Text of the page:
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A Javan Rhino Encounter in Ujung Kulon

In the dense bamboo, palm and rattan jungle, a browsing rhino can be heard some distance away. From our rickety viewing platform a few meters from a wallow, we listened intently as the crashes and snaps passed us by then started coming slowly toward us. The light was fading when, through the mess of vegetation about 40 meters away, the head of a Javan Rhino appeared. As soon as it appeared it disappeared back into the bush, but it continued to move toward us.

Facing the possibility of seeing one of the rarest animals on planet Earth up close, my heart was beating so loudly I was worried the rhino would hear it! Having worked on the species for more than a decade and been part of the team that documented the extinction of the species from Vietnam in 2010, the thought of seeing a live, wild, Javan Rhino was incredible. Trying to stay calm—and still—with so much adrenalin pumping through your body is a strange experience many a wildlife biologist will be familiar with.

I was with my friend and colleague from WWF Indonesia, Sunarto, along with Mr. Mita from the Rhino Monitoring Unit of Ujung Kulon National Park. I was there to work with WWF, YABI, and the park to consolidate plans for the conservation of the rhino and identify how Global Wildlife Conservation can help these partners in their conservation efforts. The trip was highly successful—all partners agreed to a clear developing plan and gratefully accepted the technical skills that GWC has to offer.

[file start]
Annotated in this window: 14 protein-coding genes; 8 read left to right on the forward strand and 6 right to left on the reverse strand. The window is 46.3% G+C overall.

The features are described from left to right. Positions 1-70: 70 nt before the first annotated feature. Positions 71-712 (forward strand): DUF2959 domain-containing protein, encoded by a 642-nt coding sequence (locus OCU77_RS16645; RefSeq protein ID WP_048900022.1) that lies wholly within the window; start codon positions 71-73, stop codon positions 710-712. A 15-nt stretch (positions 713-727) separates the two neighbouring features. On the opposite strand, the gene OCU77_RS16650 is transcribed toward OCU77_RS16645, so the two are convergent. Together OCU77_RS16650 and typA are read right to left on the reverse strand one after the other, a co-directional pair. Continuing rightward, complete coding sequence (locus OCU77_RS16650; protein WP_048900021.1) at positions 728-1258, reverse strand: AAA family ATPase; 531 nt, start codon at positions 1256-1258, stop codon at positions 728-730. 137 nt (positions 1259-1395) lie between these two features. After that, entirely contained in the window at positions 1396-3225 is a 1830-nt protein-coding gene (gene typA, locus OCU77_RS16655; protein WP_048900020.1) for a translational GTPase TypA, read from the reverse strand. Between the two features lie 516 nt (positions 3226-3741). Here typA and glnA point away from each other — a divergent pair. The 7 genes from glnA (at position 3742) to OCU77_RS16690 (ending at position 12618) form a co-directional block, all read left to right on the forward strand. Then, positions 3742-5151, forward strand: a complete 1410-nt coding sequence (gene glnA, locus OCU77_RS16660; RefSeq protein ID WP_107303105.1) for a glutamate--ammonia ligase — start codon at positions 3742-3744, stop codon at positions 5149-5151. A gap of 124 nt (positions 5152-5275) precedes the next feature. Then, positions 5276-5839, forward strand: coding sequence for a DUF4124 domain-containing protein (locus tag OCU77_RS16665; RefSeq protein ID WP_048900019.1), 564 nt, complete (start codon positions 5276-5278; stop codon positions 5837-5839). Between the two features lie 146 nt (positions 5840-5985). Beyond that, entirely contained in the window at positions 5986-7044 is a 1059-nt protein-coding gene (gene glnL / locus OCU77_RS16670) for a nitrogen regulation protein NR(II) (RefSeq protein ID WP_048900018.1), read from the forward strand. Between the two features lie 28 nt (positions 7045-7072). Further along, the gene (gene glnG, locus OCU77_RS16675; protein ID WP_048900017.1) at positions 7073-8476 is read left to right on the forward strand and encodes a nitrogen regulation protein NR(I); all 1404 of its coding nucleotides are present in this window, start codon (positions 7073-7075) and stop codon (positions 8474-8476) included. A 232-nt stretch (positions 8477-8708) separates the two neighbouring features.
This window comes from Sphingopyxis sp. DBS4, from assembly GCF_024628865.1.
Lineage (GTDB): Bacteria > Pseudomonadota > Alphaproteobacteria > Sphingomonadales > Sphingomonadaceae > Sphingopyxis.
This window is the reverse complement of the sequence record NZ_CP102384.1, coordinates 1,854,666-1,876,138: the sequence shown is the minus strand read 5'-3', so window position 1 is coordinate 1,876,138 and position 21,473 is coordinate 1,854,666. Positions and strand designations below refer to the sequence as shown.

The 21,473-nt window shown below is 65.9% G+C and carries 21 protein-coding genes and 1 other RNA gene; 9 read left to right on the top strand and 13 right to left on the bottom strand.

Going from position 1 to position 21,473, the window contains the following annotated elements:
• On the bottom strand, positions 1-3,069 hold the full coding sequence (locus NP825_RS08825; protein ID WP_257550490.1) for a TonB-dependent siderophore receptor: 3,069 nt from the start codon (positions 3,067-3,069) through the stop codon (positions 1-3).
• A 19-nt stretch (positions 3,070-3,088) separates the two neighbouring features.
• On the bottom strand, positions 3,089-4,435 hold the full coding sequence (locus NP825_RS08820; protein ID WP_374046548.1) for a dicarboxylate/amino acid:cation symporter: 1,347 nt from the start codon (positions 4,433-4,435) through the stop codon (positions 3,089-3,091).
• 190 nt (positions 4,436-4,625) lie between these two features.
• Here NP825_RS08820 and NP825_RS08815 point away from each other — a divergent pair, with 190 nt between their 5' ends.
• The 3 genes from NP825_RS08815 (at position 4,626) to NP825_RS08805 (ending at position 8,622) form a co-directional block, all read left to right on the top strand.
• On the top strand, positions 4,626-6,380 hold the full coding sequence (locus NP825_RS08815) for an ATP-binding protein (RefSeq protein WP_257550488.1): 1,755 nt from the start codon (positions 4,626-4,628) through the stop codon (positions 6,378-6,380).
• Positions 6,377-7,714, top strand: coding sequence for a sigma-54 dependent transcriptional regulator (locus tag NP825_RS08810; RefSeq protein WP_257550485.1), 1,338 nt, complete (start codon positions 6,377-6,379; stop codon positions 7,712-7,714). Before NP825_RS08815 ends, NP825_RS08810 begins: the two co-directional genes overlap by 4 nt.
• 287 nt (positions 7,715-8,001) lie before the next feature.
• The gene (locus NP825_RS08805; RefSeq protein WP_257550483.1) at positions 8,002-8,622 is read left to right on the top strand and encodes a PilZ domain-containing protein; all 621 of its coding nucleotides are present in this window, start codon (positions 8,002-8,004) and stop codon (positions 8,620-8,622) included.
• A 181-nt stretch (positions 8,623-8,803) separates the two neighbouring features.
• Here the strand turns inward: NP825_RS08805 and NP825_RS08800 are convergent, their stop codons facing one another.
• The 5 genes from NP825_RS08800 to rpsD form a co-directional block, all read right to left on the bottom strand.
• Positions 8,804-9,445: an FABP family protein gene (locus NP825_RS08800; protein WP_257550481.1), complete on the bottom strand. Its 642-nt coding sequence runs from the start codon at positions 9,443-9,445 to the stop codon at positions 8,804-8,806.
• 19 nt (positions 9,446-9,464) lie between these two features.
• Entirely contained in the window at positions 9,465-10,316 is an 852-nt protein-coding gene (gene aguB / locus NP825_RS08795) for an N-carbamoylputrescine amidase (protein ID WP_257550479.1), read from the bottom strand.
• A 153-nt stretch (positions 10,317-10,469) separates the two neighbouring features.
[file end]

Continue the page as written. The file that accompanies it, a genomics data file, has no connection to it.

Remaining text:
The noise of the browsing rhino got closer and closer until it emerged from the undergrowth, heading straight for the tree in which we were precariously perched. Thankfully rhinos don’t have the best eyesight and it walked right underneath us only a meter or so below the platform we were on, heading for the wallow. Suddenly it stopped, snorted—smelling the tree we had climbed up—spun and thundered into the jungle from which it had emerged seconds earlier.

Rhino footprints in Ujung Kulon National Park, Java. (Photo by Robin Moore, Global Wildlife Conservation)

Seeing one of only 67 remaining Javan Rhinos will forever be an honor. It may have been a short sighting, but it will be etched in my memory bank until the day I die. And the privilege will help me remain driven to do all I can to not only save the Javan Rhino from extinction, but put it on a track to recovery.

(Top photo by Robin Moore, Global Wildlife Conservation)

About the Author

Barney Long

Barney Long

GWC's director of species conservation, Dr. Barney Long, works on the conservation of endangered mammal species and the thematic approaches required to achieve the recovery of their populations. He has worked extensively on Saola, Sumatran and Javan Rhino, Tiger, Gibbons, Doucs and a host of other species across the world. A focus of his work is protected area management effectiveness and the prevention of poaching. Prior to joining Global Wildlife Conservation, Dr. Barney Long led the Species Program at WWF-US.

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